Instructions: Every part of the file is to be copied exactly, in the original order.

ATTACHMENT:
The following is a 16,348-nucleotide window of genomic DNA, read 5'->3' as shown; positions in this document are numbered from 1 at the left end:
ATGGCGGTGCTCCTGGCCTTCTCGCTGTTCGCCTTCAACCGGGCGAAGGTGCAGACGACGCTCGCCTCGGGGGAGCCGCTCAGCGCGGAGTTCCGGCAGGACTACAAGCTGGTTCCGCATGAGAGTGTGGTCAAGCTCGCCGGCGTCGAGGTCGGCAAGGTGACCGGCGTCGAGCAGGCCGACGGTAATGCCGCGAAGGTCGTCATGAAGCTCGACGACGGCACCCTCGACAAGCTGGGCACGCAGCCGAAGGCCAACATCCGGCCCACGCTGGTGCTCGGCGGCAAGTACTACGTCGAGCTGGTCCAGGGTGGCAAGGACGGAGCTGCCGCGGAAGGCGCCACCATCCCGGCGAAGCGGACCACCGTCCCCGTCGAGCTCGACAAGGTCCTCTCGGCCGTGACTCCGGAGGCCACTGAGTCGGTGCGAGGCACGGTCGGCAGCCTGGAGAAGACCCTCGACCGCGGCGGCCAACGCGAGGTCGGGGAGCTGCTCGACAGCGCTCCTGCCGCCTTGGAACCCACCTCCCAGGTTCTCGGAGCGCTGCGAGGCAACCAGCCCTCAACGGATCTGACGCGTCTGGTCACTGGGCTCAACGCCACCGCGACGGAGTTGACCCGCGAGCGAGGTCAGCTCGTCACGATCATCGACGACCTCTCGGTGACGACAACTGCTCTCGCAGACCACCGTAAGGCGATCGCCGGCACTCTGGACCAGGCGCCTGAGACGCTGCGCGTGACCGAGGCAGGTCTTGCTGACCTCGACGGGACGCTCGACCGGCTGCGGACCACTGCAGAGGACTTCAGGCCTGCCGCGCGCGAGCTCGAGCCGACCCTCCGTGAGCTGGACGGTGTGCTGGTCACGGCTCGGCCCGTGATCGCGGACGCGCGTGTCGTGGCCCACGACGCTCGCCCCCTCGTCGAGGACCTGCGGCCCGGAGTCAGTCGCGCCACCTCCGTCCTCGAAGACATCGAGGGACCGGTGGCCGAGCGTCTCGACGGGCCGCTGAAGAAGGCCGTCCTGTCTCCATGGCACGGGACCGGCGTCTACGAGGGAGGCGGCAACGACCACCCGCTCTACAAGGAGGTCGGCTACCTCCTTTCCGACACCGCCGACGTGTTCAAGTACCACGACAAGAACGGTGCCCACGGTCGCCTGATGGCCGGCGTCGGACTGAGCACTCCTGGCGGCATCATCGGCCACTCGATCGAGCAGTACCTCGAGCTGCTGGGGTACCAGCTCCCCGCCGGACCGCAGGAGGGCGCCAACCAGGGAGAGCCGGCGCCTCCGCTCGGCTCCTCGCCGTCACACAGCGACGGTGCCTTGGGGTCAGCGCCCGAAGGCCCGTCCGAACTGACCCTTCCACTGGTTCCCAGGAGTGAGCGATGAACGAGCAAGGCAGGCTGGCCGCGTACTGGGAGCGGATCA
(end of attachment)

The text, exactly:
The following is a 16,348-nucleotide window of genomic DNA, read 5'->3' as shown; positions in this document are numbered from 1 at the left end:
ATGGCGGTGCTCCTGGCCTTCTCGCTGTTCGCCTTCAACCGGGCGAAGGTGCAGACGACGCTCGCCTCGGGGGAGCCGCTCAGCGCGGAGTTCCGGCAGGACTACAAGCTGGTTCCGCATGAGAGTGTGGTCAAGCTCGCCGGCGTCGAGGTCGGCAAGGTGACCGGCGTCGAGCAGGCCGACGGTAATGCCGCGAAGGTCGTCATGAAGCTCGACGACGGCACCCTCGACAAGCTGGGCACGCAGCCGAAGGCCAACATCCGGCCCACGCTGGTGCTCGGCGGCAAGTACTACGTCGAGCTGGTCCAGGGTGGCAAGGACGGAGCTGCCGCGGAAGGCGCCACCATCCCGGCGAAGCGGACCACCGTCCCCGTCGAGCTCGACAAGGTCCTCTCGGCCGTGACTCCGGAGGCCACTGAGTCGGTGCGAGGCACGGTCGGCAGCCTGGAGAAGACCCTCGACCGCGGCGGCCAACGCGAGGTCGGGGAGCTGCTCGACAGCGCTCCTGCCGCCTTGGAACCCACCTCCCAGGTTCTCGGAGCGCTGCGAGGCAACCAGCCCTCAACGGATCTGACGCGTCTGGTCACTGGGCTCAACGCCACCGCGACGGAGTTGACCCGCGAGCGAGGTCAGCTCGTCACGATCATCGACGACCTCTCGGTGACGACAACTGCTCTCGCAGACCACCGTAAGGCGATCGCCGGCACTCTGGACCAGGCGCCTGAGACGCTGCGCGTGACCGAGGCAGGTCTTGCTGACCTCGACGGGACGCTCGACCGGCTGCGGACCACTGCAGAGGACTTCAGGCCTGCCGCGCGCGAGCTCGAGCCGACCCTCCGTGAGCTGGACGGTGTGCTGGTCACGGCTCGGCCCGTGATCGCGGACGCGCGTGTCGTGGCCCACGACGCTCGCCCCCTCGTCGAGGACCTGCGGCCCGGAGTCAGTCGCGCCACCTCCGTCCTCGAAGACATCGAGGGACCGGTGGCCGAGCGTCTCGACGGGCCGCTGAAGAAGGCCGTCCTGTCTCCATGGCACGGGACCGGCGTCTACGAGGGAGGCGGCAACGACCACCCGCTCTACAAGGAGGTCGGCTACCTCCTTTCCGACACCGCCGACGTGTTCAAGTACCACGACAAGAACGGTGCCCACGGTCGCCTGATGGCCGGCGTCGGACTGAGCACTCCTGGCGGCATCATCGGCCACTCGATCGAGCAGTACCTCGAGCTGCTGGGGTACCAGCTCCCCGCCGGACCGCAGGAGGGCGCCAACCAGGGAGAGCCGGCGCCTCCGCTCGGCTCCTCGCCGTCACACAGCGACGGTGCCTTGGGGTCAGCGCCCGAAGGCCCGTCCGAACTGACCCTTCCACTGGTTCCCAGGAGTGAGCGATGAACGAGCAAGGCAGGCTGGCCGCGTACTGGGAGCGGATCA